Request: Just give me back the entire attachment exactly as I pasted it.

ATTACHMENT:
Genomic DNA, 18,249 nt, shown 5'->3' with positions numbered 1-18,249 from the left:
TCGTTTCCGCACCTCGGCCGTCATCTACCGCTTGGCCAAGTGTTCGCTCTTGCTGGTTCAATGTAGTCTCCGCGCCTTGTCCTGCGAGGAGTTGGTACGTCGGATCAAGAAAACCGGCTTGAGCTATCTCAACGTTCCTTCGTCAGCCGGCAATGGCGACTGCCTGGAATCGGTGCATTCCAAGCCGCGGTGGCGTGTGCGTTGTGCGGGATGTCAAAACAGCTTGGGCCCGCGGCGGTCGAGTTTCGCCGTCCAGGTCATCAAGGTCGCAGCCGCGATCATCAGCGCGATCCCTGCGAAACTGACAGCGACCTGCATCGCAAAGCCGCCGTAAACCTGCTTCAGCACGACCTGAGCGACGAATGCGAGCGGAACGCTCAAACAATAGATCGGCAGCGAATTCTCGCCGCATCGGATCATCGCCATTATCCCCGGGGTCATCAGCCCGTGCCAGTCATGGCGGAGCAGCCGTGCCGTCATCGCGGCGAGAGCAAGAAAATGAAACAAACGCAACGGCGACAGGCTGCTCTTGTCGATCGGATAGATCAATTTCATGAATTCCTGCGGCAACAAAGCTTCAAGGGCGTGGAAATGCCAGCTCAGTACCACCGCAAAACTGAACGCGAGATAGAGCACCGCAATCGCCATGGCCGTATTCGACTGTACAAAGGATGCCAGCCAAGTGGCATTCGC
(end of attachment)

Genomic DNA, 18,249 nt, shown 5'->3' with positions numbered 1-18,249 from the left:
TCGTTTCCGCACCTCGGCCGTCATCTACCGCTTGGCCAAGTGTTCGCTCTTGCTGGTTCAATGTAGTCTCCGCGCCTTGTCCTGCGAGGAGTTGGTACGTCGGATCAAGAAAACCGGCTTGAGCTATCTCAACGTTCCTTCGTCAGCCGGCAATGGCGACTGCCTGGAATCGGTGCATTCCAAGCCGCGGTGGCGTGTGCGTTGTGCGGGATGTCAAAACAGCTTGGGCCCGCGGCGGTCGAGTTTCGCCGTCCAGGTCATCAAGGTCGCAGCCGCGATCATCAGCGCGATCCCTGCGAAACTGACAGCGACCTGCATCGCAAAGCCGCCGTAAACCTGCTTCAGCACGACCTGAGCGACGAATGCGAGCGGAACGCTCAAACAATAGATCGGCAGCGAATTCTCGCCGCATCGGATCATCGCCATTATCCCCGGGGTCATCAGCCCGTGCCAGTCATGGCGGAGCAGCCGTGCCGTCATCGCGGCGAGAGCAAGAAAATGAAACAAACGCAACGGCGACAGGCTGCTCTTGTCGATCGGATAGATCAATTTCATGAATTCCTGCGGCAACAAAGCTTCAAGGGCGTGGAAATGCCAGCTCAGTACCACCGCAAAACTGAACGCGAGATAGAGCACCGCAATCGCCATGGCCGTATTCGACTGTACAAAGGATGCCAGCCAAGTGGCATTCGC